“Why split up the money between older and younger generations when it can be spent on things that help everyone, such as transport?” he asked. He said he lived in a village where there were few buses, meaning he and his friends could not get to shops or places of entertainment.

A survey showed that fewer than10 percent of people in the county don’t have access to a car.  “But 45 percent of those people only have access to one, and that one is often used for someone to go to work, so that leaves a lot of people without a means of transport,” he said.

Sam Maunder, 14, also speaking for the motion, agreed that transport was an issue: “But if there’s nothing for the youth to be transported to, then there’s no point. Leyburn could act as a hub for surrounding villages. It’s the perfect place to put the facilities that youth could benefit from. Young people are the future of Leyburn and supporting them benefits the whole community. There is a skills shortage in Yorkshire. We need construction, manufacturing and engineering jobs and the town council should work with young people to address this.”

Rosalind Monaghan, 14, for the opposition argued for priorities to be addressed: “You can’t change how someone feels by just giving them more facilities. The truth is we do have opportunities – we have youth clubs, music groups, sports groups. I go to them, my friends go to them. There are things to do. If we keep complaining that we don’t have enough ‘stuff’  then we can’t get to the real things that matter, like public transport. We must prioritise things like that before we go on to the extras that we don’t really need.”

James Allen, 17, summarising for the team proposing the motion, answered an audience member who had asked if 16-year-olds should have been given a vote in the Brexit referendum.

“Yes, it would have boosted involvement in government and in all areas of the community,” he said, He also thought the town council should facilitate business and education links which would be “invaluable” in addressing the skill shortage and enabling young people to stay in the area when they had finished their education.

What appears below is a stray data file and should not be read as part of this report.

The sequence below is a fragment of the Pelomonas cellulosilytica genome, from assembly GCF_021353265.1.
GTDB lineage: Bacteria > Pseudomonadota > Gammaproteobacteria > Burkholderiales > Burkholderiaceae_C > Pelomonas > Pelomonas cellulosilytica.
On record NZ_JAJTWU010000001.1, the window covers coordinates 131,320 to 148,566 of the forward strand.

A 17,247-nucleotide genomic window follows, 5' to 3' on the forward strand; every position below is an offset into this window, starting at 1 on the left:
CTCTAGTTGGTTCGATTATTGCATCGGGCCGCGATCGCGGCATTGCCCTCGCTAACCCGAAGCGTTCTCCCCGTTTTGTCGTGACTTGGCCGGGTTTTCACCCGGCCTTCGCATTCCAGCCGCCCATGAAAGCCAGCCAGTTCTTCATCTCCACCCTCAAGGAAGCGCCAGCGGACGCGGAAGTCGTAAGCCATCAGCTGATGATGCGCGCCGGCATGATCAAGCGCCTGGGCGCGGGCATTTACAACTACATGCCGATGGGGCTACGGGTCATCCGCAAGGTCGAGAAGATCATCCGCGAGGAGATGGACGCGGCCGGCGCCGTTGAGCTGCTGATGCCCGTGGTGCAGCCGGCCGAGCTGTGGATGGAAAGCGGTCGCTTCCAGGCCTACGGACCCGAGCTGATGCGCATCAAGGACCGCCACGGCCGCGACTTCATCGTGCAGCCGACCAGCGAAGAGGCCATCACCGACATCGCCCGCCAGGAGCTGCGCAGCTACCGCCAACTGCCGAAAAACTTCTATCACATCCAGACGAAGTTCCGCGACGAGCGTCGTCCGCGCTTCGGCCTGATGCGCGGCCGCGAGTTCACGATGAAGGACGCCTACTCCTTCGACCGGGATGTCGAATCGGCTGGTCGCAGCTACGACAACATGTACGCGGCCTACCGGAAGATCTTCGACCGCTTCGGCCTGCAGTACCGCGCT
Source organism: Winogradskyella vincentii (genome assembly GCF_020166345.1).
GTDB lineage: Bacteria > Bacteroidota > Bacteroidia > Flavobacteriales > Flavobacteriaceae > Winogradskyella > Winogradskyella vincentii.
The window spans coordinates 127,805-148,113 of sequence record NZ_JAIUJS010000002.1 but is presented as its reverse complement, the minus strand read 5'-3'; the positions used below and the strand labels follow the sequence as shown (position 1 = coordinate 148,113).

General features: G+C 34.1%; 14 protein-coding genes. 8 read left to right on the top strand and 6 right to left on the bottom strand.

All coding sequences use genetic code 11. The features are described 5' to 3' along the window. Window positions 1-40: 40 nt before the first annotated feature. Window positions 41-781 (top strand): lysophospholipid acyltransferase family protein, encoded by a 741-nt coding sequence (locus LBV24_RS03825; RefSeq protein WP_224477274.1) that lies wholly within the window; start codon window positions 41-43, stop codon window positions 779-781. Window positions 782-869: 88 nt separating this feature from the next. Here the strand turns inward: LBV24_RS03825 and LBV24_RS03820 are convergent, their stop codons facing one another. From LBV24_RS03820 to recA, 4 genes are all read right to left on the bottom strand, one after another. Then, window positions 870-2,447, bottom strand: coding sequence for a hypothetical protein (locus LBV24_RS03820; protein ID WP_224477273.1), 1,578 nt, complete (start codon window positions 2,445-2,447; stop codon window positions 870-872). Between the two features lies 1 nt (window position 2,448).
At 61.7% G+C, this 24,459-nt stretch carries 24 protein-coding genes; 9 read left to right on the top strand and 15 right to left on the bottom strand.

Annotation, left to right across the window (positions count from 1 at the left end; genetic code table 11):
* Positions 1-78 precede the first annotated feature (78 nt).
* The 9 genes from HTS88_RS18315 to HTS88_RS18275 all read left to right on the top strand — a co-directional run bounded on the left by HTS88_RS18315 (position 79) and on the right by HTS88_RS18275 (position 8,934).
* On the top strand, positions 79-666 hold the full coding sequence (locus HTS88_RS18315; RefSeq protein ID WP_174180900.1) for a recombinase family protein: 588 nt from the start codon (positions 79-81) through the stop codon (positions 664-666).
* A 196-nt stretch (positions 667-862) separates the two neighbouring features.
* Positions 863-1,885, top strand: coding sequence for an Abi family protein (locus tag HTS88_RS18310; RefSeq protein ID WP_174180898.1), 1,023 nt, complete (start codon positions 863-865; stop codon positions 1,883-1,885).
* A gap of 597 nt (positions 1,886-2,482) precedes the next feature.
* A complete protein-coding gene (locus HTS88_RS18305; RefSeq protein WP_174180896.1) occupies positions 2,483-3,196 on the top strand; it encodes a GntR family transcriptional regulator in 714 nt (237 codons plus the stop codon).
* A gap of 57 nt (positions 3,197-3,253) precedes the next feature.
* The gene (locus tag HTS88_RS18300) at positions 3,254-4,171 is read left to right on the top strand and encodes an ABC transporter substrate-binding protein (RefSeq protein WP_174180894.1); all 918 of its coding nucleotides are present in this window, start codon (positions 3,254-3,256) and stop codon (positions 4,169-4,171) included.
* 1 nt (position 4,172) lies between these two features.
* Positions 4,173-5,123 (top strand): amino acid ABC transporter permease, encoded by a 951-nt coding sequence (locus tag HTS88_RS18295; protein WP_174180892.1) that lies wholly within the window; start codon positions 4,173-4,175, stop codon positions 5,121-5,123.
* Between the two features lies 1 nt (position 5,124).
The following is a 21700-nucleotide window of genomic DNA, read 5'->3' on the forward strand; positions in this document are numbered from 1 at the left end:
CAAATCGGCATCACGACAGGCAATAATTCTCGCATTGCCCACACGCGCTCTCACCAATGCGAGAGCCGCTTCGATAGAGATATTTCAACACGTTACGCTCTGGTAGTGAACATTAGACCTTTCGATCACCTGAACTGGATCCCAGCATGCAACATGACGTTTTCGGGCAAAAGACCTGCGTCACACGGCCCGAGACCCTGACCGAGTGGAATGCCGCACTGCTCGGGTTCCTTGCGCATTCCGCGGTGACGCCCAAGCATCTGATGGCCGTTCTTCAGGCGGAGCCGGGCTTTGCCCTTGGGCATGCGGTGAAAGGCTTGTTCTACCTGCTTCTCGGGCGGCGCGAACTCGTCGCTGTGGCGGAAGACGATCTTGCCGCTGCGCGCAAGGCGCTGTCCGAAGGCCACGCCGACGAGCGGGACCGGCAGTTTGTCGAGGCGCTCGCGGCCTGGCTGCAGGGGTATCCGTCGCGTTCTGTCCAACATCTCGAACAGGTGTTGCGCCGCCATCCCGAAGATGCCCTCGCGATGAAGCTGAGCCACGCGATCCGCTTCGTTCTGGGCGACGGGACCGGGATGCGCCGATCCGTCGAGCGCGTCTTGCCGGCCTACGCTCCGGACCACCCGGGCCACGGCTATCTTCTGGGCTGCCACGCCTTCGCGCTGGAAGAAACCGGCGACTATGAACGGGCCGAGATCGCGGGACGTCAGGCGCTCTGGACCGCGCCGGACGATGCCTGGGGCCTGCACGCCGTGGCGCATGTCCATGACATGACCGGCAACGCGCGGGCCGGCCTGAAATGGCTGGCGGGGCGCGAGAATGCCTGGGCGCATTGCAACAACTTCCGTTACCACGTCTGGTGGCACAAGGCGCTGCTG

“With well-supported youth, and abundant opportunities, we would build for all of us better communities and give this beautiful corner of the world a chance to retain its culture and its vibrancy for another generation,” he said.

The team proposing the motion won by a five-vote majority. Afterwards, Richmondshire MP praised the teams for their debating skills.

“Having been in parliament this week of all weeks I can only say it’s good to be in an environment where everyone knows how to behave. Debating is important, whether it’s in a formal setting like this, or discussing Brexit around the kitchen table,” he said.

It was also important for democracy. “It’s a frightening fact that eighty per cent of over 65s turn out to vote in elections, but less than half of under 25s do. Get involved. Lobby your councillors about this town plan. Shout loudly, or your voice won’t be heard,” he said.

Karin Sedgwick, a member of the town plan steering group, said they were working with both first and senior schools in the town. “We want to engage young people and we’re working with the first school, too. The idea of the formal debate was a great way of involving the teenagers and getting their views on how they want the town to develop,” she said.